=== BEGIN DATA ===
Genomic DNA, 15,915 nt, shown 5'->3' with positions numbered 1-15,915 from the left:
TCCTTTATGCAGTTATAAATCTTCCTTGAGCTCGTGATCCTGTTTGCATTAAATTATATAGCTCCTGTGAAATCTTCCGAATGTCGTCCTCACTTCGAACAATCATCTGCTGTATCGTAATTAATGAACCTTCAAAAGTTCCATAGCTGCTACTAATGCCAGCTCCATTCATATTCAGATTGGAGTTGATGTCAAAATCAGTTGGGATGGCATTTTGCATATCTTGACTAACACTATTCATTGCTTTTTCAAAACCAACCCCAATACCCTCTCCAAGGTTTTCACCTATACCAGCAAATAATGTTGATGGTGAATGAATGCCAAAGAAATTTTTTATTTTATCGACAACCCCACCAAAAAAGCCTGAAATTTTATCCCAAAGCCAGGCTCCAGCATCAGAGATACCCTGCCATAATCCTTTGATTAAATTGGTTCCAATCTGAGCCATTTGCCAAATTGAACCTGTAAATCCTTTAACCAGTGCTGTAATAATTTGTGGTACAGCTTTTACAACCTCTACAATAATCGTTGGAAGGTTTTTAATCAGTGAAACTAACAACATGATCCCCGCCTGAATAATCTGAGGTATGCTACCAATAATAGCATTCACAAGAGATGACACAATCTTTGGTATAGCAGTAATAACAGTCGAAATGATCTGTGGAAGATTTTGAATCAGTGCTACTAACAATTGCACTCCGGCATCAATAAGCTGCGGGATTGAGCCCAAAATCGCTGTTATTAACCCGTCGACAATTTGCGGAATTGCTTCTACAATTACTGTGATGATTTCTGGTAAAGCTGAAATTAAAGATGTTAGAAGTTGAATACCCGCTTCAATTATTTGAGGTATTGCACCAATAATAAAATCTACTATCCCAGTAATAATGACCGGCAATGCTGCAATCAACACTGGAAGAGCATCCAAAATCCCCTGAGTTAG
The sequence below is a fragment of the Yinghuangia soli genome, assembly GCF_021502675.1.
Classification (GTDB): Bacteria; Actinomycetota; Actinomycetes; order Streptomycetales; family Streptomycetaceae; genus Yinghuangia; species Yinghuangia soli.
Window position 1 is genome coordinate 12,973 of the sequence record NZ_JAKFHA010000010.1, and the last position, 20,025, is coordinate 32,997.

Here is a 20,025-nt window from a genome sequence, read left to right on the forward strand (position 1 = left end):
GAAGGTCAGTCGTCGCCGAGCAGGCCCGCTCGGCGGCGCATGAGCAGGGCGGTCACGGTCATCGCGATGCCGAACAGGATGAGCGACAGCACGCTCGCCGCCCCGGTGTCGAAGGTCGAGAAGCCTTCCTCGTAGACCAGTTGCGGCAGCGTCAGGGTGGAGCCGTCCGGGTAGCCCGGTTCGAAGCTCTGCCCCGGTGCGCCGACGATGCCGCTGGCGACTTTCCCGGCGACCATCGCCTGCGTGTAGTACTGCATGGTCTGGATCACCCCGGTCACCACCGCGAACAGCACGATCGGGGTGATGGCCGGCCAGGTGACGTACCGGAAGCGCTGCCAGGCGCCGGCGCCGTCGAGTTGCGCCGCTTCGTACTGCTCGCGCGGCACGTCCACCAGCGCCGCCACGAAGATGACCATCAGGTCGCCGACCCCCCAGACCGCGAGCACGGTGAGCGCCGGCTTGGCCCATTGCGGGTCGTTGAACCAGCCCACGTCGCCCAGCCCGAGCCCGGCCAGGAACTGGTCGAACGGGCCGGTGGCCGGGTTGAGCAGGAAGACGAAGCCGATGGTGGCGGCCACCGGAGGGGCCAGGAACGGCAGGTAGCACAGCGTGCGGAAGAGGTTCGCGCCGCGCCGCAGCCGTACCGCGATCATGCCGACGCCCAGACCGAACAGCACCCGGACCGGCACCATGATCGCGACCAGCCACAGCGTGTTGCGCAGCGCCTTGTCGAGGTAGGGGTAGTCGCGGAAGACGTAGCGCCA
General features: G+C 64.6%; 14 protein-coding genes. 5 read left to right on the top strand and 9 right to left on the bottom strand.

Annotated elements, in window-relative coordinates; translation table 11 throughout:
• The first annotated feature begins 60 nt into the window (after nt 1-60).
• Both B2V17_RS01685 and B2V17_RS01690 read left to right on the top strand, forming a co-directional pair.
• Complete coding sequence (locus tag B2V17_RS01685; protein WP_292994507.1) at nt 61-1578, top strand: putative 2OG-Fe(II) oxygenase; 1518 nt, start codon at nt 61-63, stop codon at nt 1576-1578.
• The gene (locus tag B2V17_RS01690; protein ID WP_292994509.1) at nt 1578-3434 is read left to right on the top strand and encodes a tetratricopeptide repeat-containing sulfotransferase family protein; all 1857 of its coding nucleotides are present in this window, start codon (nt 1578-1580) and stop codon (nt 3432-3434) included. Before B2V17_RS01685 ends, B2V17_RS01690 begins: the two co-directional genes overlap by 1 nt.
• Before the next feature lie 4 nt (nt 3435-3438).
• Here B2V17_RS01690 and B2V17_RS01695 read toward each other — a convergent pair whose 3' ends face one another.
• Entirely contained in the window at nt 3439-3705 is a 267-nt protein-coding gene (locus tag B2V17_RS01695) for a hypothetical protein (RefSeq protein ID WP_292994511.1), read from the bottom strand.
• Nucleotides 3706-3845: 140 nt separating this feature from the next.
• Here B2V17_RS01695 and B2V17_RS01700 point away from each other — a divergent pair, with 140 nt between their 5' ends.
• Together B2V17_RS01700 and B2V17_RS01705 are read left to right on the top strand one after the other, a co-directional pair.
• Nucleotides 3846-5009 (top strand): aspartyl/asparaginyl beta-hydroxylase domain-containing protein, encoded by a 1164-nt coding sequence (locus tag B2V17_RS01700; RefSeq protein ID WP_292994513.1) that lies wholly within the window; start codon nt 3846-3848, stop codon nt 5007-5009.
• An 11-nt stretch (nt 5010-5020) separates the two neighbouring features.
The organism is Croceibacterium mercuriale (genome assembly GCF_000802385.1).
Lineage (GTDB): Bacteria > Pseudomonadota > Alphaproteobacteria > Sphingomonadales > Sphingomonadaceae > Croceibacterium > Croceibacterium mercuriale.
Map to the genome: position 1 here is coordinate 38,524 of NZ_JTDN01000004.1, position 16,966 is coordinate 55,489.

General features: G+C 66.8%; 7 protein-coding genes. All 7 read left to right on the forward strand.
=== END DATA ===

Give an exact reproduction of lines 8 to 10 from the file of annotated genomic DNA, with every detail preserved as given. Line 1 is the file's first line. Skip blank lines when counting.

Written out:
General features: G+C 64.6%; 14 protein-coding genes. 5 read left to right on the top strand and 9 right to left on the bottom strand.

Annotated elements, in window-relative coordinates; translation table 11 throughout:
• The first annotated feature begins 60 nt into the window (after nt 1-60).